As we have done in previous chapters when developing specific methods, we begin here by considering a situation in which p = 1. This allows us to focus on describing the basic state process model and developing an analysis framework for the model. The class of models commonly employed for modeling avian nest survival is closely related to survival models of animals, but where individual nests can be observed with probability 1 (an unusual circumstance for most animal population studies). Therefore, we provide a brief development of models for avian nest survival. Historical background and recent developments can be found in Mayfield (1975), Johnson (1979), Hensler and Nichols (1981), Stanley (2000), Dinsmore et al. (2002) and Rotella et al. (2004). We note also that survival models with p =1 are often encountered in the analysis of radio telemetry data (White and Garrott, 1990). We develop models of nest survival using data from a study of American redstarts (Setophaga ruticilla) conducted in Michigan's Upper Peninsula (Hahn and Silverman, 2006, 2007; Hahn, 2007) to evaluate the effects of social behavior on elements of population dynamics. The specific data set considered here includes 115 nests initiated during the 2006 nesting season.
We suppose that nests are found over time and thus enter the sample at various points (days, samples or times) during the nesting season. For these data, we assume that when a nest is first discovered its age can be determined precisely, and the outcome of the nest (success or failure) is determined perfectly, as in Dinsmore et al. (2002). The models can be generalized to accommodate uncertainty in nest age (Stanley, 2004), but we consider only the simpler case here. After each nest is found and enters the sample it is detected with probability 1 during subsequent visits, since the investigator knows the nest location. Each nest is revisited at least once, perhaps irregularly, and all nests might have different revisitation dates. At the revisit, the status 'active' or 'failed' is recorded for each nest. If a nest is determined to have failed then this represents a sort of censored fate, since the day of failure is not always known precisely. Rather, it is only known that failure occurred between the previous and last visits.
Encounter histories of 10 nests are depicted in Panel 11.1. Columns of this data table index successive days of the study. Uncertain states are indicated by '—,' terminal 0 indicates nests that were checked and found to have failed. The interior dashes preceding that zero correspond to uncertain states. Leading x's indicate states prior to nest entry into the sample. Consider the first encounter history in Panel 11.1. This nest was first located on day 2 and known to have fledged by day 25. Let fj and Zj be the day of entry and last check, respectively, for nest i, and let mj be the day at which the nest was checked prior to Zj. In the development of the likelihood (described below), we will only be concerned about mj for failed nests. Thus, for the nest corresponding to row 1 of Panel 11.1, fj = 2 and Zj = 25. For the encounter history in the second row, fj = 3, Zj = 10 and mj = 7.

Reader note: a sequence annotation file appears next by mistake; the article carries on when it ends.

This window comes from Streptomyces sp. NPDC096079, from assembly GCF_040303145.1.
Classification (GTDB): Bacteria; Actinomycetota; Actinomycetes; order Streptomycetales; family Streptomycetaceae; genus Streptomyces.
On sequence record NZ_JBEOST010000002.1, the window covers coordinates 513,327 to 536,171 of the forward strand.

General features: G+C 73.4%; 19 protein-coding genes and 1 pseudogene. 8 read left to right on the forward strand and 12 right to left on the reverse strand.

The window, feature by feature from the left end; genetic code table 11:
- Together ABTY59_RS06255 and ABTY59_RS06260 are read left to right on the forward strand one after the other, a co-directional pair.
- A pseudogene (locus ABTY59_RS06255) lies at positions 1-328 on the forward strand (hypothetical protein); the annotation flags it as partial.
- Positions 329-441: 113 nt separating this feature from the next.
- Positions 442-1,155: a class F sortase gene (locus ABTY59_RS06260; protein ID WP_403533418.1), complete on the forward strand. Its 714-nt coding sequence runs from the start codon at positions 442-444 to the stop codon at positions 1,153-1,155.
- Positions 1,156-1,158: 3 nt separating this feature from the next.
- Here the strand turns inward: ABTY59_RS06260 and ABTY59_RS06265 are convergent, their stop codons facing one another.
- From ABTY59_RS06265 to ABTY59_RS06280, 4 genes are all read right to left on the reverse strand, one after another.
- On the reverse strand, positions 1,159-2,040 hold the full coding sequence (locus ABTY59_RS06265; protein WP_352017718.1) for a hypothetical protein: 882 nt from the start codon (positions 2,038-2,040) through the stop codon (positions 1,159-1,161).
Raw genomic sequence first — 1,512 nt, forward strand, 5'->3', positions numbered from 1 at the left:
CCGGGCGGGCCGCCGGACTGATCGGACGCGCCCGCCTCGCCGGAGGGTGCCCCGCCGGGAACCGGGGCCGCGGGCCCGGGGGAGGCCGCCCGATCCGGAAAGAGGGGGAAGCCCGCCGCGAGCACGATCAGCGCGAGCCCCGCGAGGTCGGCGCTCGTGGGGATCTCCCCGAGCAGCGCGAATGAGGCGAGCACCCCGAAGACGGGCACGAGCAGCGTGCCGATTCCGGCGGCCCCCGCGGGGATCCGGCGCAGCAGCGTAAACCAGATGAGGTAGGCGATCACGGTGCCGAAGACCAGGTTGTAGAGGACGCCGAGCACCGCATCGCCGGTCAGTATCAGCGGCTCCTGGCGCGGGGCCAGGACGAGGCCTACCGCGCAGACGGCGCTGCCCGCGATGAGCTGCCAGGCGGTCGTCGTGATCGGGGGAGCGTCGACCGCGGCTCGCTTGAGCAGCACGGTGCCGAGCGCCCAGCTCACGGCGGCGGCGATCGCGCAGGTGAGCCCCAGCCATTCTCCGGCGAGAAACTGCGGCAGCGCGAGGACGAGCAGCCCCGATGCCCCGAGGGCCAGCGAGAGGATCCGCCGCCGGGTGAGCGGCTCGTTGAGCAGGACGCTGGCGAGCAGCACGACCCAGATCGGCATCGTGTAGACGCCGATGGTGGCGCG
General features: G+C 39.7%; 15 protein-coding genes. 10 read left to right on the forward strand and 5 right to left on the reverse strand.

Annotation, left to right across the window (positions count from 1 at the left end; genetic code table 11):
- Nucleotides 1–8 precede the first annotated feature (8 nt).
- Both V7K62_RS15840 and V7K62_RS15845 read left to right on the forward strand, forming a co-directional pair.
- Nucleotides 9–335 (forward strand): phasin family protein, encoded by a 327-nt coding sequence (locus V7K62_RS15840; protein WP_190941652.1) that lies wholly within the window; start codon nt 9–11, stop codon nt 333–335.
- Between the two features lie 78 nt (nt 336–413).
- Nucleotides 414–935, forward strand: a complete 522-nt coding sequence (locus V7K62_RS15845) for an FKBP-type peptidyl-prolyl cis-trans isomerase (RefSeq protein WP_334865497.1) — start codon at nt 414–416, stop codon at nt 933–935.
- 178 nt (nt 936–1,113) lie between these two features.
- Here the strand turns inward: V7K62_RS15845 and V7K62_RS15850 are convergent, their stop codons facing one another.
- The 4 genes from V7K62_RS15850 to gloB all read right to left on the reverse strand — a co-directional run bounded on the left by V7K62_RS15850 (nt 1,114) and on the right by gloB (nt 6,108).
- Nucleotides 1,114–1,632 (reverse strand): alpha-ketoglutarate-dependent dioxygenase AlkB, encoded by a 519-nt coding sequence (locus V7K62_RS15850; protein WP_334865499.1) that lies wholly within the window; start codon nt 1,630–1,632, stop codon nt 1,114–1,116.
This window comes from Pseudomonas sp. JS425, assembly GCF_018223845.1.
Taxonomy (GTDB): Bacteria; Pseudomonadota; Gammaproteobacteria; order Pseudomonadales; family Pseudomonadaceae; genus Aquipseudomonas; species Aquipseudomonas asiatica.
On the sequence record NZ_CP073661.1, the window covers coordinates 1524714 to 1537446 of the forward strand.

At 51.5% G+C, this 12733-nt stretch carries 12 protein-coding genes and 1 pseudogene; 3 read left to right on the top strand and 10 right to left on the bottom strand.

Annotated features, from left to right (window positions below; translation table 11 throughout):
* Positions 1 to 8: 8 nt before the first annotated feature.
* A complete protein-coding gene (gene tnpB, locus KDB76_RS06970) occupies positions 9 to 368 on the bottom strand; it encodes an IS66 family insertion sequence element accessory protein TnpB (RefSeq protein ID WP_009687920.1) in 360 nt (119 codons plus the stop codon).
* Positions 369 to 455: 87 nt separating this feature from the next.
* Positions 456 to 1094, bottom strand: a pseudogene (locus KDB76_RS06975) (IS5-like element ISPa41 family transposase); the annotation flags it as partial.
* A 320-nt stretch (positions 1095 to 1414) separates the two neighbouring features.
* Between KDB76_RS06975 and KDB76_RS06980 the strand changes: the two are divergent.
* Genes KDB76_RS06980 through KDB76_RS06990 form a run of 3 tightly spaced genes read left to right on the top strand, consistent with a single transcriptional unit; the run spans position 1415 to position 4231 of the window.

Let ^ be the probability that at least one egg or individual survives an interval (defined here to be a day). We assume that ^ varies by individual and day in response to measurable covariates. We consider first describing the probability of observing a particular encounter history yj for a nest that entered the sample at fj, was observed alive at m; and then observed to have failed by Z.j. Thus, it is known to have failed between mj and Zj. Here, yj is the vector of encounter observations of length Z; — fj, such as from Panel 11.1, without the leading and trailing dashes. An example is nest 2 in Panel 11.1, for which yj = (1,1,1,1,1, —, —, 0), fj = 3, Z; = 10 and mj = 7. If successive nest states are independent Bernoulli trials, then the probability of observing a string of survival events from fj to mj is simply the product of the interval-specific survival probabilities between fj and mj. However, the terminal portion of the encounter history (that subsequent to mj) is not known with certainty. Rather, it is composed of a number of possible events, and we will have to sum the probabilities of these constituent events in order to obtain the probability of the terminal state, which we will also refer to as \t for a nest last known to have been alive on day t. As such, the probability of an encounter history is
When a nest failure is observed, the terminal component of the encounter history is the event that nest i is 'failed by Z; given that it was known to be active at mj.' Thus, define xmi = Pr(observed to have failed by Zj|known alive at mj). Under the
9 xxxxxxxxx1111111111111111111111 10 x x x x x x x x x x x x x x x x x x x 1 1 1 1 1 1 - - 0
Panel 11.1. Sample of 10 nest encounter histories for the American Redstart (Setophaga ruticilla) data (Hahn and Silverman, 2006). Leading x's indicate days prior to nest entry into the sample. Interior dashes indicate uncertain states prior to a check in which the nest was observed to have failed.
day assumption that successive nest states are independent Bernoulli trials, this equals (Dinsmore et al., 2002):
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